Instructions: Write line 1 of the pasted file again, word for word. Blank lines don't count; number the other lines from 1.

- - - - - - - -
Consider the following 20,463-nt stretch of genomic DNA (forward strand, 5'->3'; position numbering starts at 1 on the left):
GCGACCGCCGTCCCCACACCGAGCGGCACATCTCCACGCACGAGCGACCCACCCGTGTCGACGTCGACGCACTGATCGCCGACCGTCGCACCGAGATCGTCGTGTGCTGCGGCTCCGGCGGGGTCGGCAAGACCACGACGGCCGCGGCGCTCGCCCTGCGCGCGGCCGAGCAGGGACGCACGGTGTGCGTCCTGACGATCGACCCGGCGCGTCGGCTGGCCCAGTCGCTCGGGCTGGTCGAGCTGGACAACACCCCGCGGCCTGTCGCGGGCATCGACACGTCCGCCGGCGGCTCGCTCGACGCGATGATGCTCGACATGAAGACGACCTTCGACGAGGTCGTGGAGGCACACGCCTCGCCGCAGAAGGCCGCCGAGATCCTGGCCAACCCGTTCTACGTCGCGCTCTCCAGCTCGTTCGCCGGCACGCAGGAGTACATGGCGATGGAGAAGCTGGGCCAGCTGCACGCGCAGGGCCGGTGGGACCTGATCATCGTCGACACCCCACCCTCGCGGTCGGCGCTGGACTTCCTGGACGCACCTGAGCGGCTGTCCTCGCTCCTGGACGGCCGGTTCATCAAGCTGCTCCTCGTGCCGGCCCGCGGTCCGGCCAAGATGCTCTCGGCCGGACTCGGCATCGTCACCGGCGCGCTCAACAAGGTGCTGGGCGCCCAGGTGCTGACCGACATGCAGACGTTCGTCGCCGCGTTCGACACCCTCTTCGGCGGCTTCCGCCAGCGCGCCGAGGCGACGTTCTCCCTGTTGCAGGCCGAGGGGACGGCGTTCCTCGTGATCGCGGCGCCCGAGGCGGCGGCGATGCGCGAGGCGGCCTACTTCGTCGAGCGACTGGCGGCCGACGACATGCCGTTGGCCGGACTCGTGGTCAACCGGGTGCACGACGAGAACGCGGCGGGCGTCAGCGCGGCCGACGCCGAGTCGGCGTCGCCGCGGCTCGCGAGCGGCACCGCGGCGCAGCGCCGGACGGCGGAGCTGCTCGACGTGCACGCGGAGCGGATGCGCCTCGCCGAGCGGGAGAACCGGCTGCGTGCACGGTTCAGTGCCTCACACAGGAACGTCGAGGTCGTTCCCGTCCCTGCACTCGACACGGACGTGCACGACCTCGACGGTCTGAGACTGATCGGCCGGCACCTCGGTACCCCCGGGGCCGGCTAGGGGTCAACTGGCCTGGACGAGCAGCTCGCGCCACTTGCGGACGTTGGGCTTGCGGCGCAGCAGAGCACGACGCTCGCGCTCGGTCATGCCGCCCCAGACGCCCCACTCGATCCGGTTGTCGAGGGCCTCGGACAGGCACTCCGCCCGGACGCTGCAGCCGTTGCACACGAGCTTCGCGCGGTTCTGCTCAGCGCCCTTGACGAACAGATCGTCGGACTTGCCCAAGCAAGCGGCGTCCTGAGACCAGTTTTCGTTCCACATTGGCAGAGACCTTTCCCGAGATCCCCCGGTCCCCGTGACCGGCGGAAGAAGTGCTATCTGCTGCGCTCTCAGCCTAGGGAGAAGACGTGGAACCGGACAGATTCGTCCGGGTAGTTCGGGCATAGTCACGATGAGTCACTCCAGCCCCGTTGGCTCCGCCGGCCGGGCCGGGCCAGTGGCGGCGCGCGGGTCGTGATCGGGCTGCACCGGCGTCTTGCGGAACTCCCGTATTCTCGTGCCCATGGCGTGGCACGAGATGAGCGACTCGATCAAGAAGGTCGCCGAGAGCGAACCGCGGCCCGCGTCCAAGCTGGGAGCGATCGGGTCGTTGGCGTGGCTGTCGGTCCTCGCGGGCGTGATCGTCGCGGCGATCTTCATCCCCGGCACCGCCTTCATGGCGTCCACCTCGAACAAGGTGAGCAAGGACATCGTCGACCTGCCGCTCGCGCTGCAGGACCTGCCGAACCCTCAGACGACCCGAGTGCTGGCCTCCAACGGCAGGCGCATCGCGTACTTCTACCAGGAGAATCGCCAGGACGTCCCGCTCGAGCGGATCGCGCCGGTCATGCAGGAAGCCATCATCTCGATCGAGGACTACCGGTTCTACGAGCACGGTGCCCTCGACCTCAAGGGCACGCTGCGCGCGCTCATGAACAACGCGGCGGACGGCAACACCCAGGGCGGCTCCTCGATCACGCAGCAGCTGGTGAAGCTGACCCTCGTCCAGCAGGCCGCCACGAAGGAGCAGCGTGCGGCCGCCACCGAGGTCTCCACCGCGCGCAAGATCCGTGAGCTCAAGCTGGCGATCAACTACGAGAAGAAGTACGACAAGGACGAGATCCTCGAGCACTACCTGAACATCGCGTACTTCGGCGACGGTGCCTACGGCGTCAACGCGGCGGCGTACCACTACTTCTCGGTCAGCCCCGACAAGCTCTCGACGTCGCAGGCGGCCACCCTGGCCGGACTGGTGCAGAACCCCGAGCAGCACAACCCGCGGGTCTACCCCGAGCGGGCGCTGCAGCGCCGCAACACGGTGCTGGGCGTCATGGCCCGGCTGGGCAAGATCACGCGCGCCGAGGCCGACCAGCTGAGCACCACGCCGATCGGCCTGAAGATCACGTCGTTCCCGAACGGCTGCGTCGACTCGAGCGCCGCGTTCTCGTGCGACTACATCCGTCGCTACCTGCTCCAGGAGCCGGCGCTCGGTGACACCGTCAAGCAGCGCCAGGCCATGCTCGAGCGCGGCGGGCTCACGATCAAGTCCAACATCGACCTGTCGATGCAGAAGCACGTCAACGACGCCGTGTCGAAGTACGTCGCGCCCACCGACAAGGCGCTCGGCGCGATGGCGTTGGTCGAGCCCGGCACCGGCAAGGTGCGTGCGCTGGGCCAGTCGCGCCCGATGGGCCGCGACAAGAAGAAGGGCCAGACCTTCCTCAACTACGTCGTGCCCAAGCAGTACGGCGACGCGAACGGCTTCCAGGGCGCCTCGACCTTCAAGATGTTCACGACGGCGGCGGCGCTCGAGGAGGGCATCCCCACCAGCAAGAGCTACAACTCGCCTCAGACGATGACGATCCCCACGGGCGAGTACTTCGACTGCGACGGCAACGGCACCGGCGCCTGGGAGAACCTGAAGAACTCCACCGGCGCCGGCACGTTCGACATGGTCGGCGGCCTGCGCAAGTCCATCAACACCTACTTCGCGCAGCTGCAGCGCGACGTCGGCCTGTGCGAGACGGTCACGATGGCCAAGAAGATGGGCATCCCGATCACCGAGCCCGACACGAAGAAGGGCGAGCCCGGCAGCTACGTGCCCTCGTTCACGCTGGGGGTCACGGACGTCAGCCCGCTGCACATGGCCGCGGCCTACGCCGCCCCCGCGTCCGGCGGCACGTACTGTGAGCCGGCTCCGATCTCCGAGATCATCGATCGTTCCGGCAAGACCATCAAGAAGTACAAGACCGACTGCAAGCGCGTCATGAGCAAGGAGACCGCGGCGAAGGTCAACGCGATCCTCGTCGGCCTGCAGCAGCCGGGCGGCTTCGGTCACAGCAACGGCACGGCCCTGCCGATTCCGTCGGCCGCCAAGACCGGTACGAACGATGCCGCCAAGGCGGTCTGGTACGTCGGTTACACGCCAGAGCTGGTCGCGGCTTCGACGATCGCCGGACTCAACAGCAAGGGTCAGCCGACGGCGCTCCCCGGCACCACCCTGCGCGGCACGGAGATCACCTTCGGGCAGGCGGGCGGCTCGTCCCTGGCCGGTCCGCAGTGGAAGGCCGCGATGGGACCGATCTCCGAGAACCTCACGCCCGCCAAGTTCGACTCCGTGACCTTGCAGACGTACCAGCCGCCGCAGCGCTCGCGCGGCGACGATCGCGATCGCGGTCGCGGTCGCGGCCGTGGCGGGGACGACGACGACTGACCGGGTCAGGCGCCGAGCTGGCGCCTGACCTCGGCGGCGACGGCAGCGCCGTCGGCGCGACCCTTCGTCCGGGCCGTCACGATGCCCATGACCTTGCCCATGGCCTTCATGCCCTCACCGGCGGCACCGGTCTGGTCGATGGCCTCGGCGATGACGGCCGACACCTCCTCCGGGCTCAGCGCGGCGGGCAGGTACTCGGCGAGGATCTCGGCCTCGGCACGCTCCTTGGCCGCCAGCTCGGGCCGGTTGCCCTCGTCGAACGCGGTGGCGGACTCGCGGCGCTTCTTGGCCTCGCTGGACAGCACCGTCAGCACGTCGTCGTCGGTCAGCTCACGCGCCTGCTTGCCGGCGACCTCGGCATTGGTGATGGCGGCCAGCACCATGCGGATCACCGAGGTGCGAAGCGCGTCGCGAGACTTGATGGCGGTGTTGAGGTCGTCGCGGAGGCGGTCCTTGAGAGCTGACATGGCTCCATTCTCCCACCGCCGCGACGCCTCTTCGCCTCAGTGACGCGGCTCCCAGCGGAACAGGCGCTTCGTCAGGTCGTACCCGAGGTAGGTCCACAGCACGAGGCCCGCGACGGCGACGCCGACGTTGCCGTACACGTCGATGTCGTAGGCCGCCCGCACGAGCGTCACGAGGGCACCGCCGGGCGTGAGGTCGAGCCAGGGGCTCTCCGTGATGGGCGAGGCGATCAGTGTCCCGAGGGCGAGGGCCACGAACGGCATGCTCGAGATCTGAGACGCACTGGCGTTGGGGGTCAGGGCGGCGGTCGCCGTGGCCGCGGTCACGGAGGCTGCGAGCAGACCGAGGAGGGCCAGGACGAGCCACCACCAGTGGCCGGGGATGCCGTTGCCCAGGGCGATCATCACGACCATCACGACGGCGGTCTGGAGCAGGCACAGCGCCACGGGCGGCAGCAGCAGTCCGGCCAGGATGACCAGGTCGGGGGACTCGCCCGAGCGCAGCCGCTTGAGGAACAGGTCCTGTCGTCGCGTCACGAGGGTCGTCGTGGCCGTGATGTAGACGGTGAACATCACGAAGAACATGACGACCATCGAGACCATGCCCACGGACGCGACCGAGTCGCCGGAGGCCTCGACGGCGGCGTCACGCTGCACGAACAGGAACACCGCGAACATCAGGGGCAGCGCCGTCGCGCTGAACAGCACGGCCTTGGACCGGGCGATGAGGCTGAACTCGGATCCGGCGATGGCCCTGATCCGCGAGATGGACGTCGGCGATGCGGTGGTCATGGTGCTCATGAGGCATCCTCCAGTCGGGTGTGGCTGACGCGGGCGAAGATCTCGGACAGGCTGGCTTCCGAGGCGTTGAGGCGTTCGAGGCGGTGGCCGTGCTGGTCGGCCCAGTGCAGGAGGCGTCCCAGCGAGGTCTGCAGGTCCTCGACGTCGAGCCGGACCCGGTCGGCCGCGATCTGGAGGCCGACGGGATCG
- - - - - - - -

Consider the following 20,463-nt stretch of genomic DNA (forward strand, 5'->3'; position numbering starts at 1 on the left):